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Much like the fictional character, Alice in the all time popular children’s fiction tale, Alice in Wonderland, there is much that is foreign and unfamiliar about “New India”. This is a country barely recognizable from what it was even a few years ago, or a decade at the most. From open calls for genocide against minorities, to the very unreal contradiction of headline management proclaiming the country as a superpower, to the pathetic on the ground realities, a disorienting and disassembling bizarre feeling takes over whenever we attempt to analyze what’s wrong with the nation. Of course, as the cliche goes, “we reap what we sow” and the present rut that India finds itself in is the culmination of decades of apathy and self serving policies perpetuated by whoever was in power, no matter the “ideological color” that they belonged to. As genocide becomes a reality, what with Millions of Mutinies (to paraphrase the late V S Naipaul, the great writer of Indian origin), taking place everywhere, there is a nagging sense that we are approaching a tipping point that can very well swing the popular mood and take us all down the rabbit hole of violence and god forbid, a civil war.
While one can point fingers at a certain party or an ideology, deep down we know that the evisceration of our institutions and their atrophy from being a “steel frame” to rusting and breaking at the seems is something that has been happening over the decades. The rot runs deep and the successive attempts at cultivating “vote banks” has left the nation polarized and communal. With all pervasive corruption and the specter of criminal gangs running amok, the inevitable question is that where is all this leading to? While those who believe in the “idea of India” can say with some optimism, that “this too shall pass”, nonetheless, the overall gut feeling is that “it is different this time” and who knows where we are headed. Suffice to say that Alice can be a good guide for anyone attempting to make sense of India as it is now. Indeed, there is an air of surrealism as we contrast the neoliberal dreams with the harsh realities that is modern India.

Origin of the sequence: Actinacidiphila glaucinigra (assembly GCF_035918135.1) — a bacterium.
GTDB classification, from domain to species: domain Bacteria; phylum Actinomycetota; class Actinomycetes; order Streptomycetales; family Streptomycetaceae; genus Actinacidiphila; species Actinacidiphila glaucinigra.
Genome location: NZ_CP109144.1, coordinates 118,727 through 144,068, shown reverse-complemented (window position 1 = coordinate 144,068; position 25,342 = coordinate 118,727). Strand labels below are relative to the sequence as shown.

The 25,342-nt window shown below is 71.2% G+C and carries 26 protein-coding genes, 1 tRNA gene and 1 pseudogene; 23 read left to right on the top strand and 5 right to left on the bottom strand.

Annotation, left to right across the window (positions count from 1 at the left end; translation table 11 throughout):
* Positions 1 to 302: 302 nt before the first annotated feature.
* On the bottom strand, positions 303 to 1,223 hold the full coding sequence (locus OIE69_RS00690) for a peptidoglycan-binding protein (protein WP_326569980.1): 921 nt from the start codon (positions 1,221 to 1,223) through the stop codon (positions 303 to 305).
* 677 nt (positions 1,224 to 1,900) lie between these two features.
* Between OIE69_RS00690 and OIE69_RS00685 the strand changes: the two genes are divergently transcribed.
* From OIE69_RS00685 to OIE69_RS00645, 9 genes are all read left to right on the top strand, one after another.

It need not have been this way. With abundant resources and the world’s largest youth population, we could have become another economic giant, maybe even overtaking China, if we had nurtured and mentored the Demographic Dividend (a term used to describe how nations with youthful population stand to gain from the economic benefits of favorable demographics) instead of encouraging them to take to violence. Instead of job creation, we are letting them drown in a miasma of a hazy opiate addiction to virtual worlds, thereby providing an escape from the real world demands of having to work for a living or being responsible with themselves. Moreover, this escapist dream world is blurring the lines between reality and unreality, leading to society becoming a spectacle, corroding the humongous talent and latent potential of our youth. Indeed, as both drug consumption and gadget sales increase, it is easy to see why India’s youth is so wasted and incapable of anything but idling and ogling.
While periodical genocides are a reality in post colonial societies, where the “spoils” of such episodes are too tempting to let go, it is a sad commentary on a country like India, that showed so much promise in the decades preceding the present. With its large diaspora excelling wherever they are and whatever they are doing, we should have focused on tapping them for investments, rather than invitations to witness a genocidal reality, what with large sections of the former actively contributing to and taking a vicarious pride in their motherland going down the rabbit hole. Unlike China that reaps wholesome dividends from using its diaspora as cultural ambassadors and employing other soft power techniques, India seems to have co-opted its diaspora into its visions of reclaiming lost glories, despite such dreams being based on questionable assumptions.
As the brutal Second Wave of Covid showed, governance collapses at the slightest disturbance and if and when the Third Wave strikes, we would be on our own, and only citizen volunteers can save us. With skyrocketing suicide rates and chart busting crime statistics, are we headed into the rabbit hole of unreality yet again as we confront the possibility of a devastating new surge in infections, that can exacerbate the existing divisions and would be like throwing fuel on the fire? With genocide being a distinct possibility, even the safety and well being of us all matters more than ever. To conclude, while we are still like Alice soaking in the wonders of the rabbit hole, let us hope that the prophets of India do not take us further down, and stop right now, before it is too late.
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